Up the Villa, and as Lambert said, we’ll pick ourselves up and go again next week.

Against Tottenham.

Who were beaten by Newcastle.

Which surely means we’ll fail to score again.

 

 

final stats?

Aston Villa 0 – Manchester City 2: By the Hairs of Roy Keane’s Mighty Beard, I Still Believe

Having started the season playing five games unbeaten, a run that saw them reach the giddy heights of third place, Villa have come crashing back down to earth as they play five games against last season’s top five teams. They nicked three points away at Liverpool but the results since then have been grim:

  • A 0-3 loss at home against Arsenal.
  • A 0-3 loss away to Chelsea.
  • A 0-2 loss at home to Manchester City.

Roy Keane and his mighty beardIt’s Monday, we’ve fallen to tenth place, and yet I remain sanguine. What’s wrong with me? Have I learned nothing from last year? Have I been drinking Paul Lambert’s Kool-aid, which is an elixir of optimism brewed with three parts denial and flavored with a whisker from Roy Keane’s mighty beard?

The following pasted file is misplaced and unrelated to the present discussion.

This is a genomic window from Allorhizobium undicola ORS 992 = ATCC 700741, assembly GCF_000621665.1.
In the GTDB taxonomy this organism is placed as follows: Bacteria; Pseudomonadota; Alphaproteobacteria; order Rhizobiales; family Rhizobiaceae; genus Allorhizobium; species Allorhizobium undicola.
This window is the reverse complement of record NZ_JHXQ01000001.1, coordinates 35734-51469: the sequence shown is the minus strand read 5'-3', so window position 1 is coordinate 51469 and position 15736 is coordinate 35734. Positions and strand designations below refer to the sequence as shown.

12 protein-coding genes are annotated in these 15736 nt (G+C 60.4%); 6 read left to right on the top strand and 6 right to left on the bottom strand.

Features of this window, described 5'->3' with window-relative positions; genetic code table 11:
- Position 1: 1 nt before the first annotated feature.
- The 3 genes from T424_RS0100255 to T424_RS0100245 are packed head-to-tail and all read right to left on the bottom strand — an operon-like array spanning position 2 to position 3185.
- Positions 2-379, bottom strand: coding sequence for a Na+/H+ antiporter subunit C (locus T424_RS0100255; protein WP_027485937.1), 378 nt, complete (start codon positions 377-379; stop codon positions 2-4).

Well, look. With Weimann playing as a lone striker against Man City in the absence of an ailing Agbonlahor, I didn’t expect us to score any goals. Benteke’s just getting back and will need some minutes to find his feet. And Villa defended brilliantly for 80 minutes against a top-flight attack. We came within a hair’s breadth of taking a useful point.

Against Chelsea, hell, they actually didn’t look too bad for a team ravaged by a virus. Against an in-form Diego Costa, the scoreline could have been far worse. And we played Arsenal without Vlaar or even the vastly improved Baker.

What’s wrong with me? Have I
learned nothing from last year?

Here’s why I think this season will be better, and why I think a tenth-place finish is an eminently achievable building block:

  • This year’s defense is still much better than last year’s defense. Once Vlaar and Senderos are side by side again, with Baker as a capable substitute, they’re going to be tough to unlock. (And, who knows, we might even see Okore on the field again!)
  • They have played well for large parts of the games they’ve lost, pressuring the offense and fighting to regain lost balls.
  • The midfield is beginning to gel, to pass and hold possession better than we’ve seen for a few seasons.
  • Benteke is back. He will score some of the goals we’re sorely needing.